“The future always looks good in the golden land, because no one remembers the past,” Didion famously claimed in this essay. However, looking at the now iconic portraits of the young writer, I see a woman who is reluctant to smile for the camera, as if happiness or hope were somehow naive, given all that she knows. By any account she actually was living the dream during this time, but the passionate gratitude her fans have for Joan the person can be explained, I think, by our certainty that she never bought into the myth. She had seen the world and accurately gauged its promise. And then she made her place in the sun anyway — defying her own odds. There she will remain, plain and uncompromising, arms crossed — nobody’s fool, nobody’s victim. The fact that her darkest human dread was borne out, decades later, makes her youthful vigilance seem that much more exacting.

I’ve often wondered whether Didion, an avowed atheist who has stated her belief in “geology” over a personal God, knew about Yeats’ dedication to mysticism and the occult when she borrowed the title of her collection from him. His language brilliantly lends itself to the explosive creativity and chaos of the late 1960s — like the “sages standing in God’s holy fire” from his second most famous poem, “Sailing to Byzantium” — but “The Second Coming” also alludes to a pagan awakening that definitely suits the era but may not have suited Joan. Still, I’d like to think that somewhere within her solemn heart — maybe in the part of her that walked onto airplanes barefoot and gave her daughter the impossible, romantic name of Quintana Roo — she found space for a golden dream to drift in, and a center that would hold.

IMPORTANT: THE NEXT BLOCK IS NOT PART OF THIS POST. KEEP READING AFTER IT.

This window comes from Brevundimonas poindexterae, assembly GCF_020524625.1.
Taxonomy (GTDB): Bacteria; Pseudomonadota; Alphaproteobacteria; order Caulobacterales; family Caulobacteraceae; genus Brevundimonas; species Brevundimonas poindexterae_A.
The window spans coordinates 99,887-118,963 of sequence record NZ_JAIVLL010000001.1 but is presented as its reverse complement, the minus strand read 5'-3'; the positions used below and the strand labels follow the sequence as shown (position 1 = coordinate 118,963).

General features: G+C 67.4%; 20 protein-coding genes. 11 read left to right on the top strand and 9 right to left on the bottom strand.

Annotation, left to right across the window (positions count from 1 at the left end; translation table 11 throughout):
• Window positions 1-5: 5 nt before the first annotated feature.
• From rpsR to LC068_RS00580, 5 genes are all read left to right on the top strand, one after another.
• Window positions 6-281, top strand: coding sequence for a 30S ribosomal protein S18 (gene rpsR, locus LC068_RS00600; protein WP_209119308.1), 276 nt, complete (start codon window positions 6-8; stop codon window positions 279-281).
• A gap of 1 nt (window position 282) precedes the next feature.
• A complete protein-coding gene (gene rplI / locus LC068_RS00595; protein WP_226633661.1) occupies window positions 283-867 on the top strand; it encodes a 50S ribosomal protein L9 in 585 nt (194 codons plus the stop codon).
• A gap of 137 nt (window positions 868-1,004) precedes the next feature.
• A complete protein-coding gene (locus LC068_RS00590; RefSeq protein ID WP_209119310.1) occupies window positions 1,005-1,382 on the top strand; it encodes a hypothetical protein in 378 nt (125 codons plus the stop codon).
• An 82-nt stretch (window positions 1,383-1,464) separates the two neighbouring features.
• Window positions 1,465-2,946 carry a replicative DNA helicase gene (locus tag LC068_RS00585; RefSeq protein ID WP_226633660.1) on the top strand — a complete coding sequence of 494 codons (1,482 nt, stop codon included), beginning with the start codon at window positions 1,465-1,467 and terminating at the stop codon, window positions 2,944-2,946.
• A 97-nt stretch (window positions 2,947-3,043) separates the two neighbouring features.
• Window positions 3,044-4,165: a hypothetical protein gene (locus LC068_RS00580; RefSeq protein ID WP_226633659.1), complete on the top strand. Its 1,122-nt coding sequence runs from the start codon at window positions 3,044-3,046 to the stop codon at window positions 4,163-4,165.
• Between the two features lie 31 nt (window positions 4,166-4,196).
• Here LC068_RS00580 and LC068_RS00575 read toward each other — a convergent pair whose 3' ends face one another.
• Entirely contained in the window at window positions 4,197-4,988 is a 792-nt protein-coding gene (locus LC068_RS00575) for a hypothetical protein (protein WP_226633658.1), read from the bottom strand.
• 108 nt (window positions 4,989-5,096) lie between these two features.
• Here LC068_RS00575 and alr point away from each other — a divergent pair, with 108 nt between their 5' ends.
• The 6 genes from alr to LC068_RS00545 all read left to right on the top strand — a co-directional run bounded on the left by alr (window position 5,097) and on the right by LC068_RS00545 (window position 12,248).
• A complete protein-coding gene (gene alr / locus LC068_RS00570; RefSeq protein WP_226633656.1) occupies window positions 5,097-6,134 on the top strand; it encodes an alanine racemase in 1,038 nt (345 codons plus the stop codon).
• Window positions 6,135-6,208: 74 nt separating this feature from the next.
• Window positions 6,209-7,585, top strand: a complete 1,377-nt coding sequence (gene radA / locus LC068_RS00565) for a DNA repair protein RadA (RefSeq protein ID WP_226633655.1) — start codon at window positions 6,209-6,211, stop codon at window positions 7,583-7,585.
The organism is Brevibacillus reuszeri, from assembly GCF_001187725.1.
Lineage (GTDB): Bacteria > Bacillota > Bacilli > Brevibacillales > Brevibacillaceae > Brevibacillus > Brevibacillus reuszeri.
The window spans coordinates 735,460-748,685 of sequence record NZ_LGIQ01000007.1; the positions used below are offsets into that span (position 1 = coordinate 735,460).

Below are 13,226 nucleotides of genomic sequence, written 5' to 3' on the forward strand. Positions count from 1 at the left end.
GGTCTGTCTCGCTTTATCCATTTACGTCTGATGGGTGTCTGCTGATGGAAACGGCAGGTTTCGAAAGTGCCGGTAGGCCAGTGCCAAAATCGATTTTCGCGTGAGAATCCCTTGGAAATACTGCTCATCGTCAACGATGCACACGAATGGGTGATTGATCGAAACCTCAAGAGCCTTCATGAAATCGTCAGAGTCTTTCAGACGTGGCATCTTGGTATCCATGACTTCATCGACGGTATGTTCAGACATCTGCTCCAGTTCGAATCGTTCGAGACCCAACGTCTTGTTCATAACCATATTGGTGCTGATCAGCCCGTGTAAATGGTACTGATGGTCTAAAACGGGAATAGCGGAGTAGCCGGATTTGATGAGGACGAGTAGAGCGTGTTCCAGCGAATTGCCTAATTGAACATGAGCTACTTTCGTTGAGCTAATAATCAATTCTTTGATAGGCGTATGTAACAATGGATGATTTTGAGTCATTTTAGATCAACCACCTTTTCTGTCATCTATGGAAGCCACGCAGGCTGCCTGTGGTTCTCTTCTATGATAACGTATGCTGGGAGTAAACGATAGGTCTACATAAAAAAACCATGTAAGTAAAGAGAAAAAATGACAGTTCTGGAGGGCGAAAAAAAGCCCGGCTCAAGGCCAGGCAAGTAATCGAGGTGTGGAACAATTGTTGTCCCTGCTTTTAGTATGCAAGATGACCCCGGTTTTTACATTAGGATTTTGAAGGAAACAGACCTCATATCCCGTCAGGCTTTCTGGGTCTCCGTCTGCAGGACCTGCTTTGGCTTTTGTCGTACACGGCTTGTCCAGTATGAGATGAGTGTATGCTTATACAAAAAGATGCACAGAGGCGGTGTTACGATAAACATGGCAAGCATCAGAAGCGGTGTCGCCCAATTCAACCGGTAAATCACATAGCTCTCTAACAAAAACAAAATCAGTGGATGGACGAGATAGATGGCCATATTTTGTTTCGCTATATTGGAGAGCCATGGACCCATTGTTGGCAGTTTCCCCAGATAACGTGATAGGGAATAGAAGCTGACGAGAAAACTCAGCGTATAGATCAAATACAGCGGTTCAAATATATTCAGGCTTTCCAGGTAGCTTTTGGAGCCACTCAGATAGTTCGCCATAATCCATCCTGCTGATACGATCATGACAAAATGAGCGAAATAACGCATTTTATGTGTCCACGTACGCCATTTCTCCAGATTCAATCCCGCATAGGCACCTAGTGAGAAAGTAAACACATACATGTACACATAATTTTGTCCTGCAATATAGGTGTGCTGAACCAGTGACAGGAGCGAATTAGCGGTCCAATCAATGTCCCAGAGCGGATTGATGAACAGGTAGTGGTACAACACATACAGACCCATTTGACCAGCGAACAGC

Excerpted from Slouching Towards Los Angeles: Living and Writing by Joan Didion’s Light, edited by Steffie Nelson (Rare Bird Books, $27), available February 2020.




  • In 1963, Didion published her first novel, Run River — a haunting portrait of a California family with underlying commentary on the history of The Golden State.
  • Slouching Towards Bethlehem, Didion’s collection of essays largely about California in the 1960s, was published in 1968 to critical acclaim.
  • Didion published her second novel, Play It as It Lays. The story of a Hollywood starlet who descends into madness, it exposes the dark side of the California dream.
  • In 1979, Didion released a second book of essays, The White Album, featuring works that previously appeared in The Saturday Evening Post, Life and The New York Times, among other publications.
  • The Year of Magical Thinking, Didion’s memoir about her marriage and the year of grief that followed the death of her husband, was published in 2005 and named a Pulitzer Prize finalist. The same year, her daughter, Quintana Roo Dunne, tragically died from acute pancreatitis at the age of 39.
  • In 2011, Didion published Blue Nights, a memoir about her daughter’s adoption, parenthood, aging and her daughter’s untimely death.


Feature image: The couple and their daughter, QUINTANA ROO DUNNE, in Malibu in 1976. Photo by John Bryson/Netflix.


This story originally appeared in the December 2019 issue of C Magazine.